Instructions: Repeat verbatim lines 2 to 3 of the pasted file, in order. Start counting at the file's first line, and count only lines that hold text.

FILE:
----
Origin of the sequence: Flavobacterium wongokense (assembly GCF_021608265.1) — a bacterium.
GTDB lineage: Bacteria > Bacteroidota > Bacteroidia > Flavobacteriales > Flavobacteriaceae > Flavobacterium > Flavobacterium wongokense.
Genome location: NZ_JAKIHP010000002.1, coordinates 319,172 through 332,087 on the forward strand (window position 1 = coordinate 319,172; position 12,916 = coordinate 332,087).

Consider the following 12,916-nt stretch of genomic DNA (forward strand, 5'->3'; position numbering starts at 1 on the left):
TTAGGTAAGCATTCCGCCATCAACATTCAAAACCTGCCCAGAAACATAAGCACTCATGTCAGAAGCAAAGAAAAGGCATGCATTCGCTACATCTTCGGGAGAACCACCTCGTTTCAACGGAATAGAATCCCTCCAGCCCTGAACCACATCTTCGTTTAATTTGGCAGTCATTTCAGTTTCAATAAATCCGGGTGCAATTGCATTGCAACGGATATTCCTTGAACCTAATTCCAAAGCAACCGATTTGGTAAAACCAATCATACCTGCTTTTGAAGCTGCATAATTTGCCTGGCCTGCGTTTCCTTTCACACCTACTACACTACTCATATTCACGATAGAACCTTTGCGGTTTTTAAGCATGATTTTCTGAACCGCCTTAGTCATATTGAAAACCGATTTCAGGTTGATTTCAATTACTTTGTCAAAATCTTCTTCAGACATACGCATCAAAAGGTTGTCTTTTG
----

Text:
GTDB lineage: Bacteria > Bacteroidota > Bacteroidia > Flavobacteriales > Flavobacteriaceae > Flavobacterium > Flavobacterium wongokense.
Genome location: NZ_JAKIHP010000002.1, coordinates 319,172 through 332,087 on the forward strand (window position 1 = coordinate 319,172; position 12,916 = coordinate 332,087).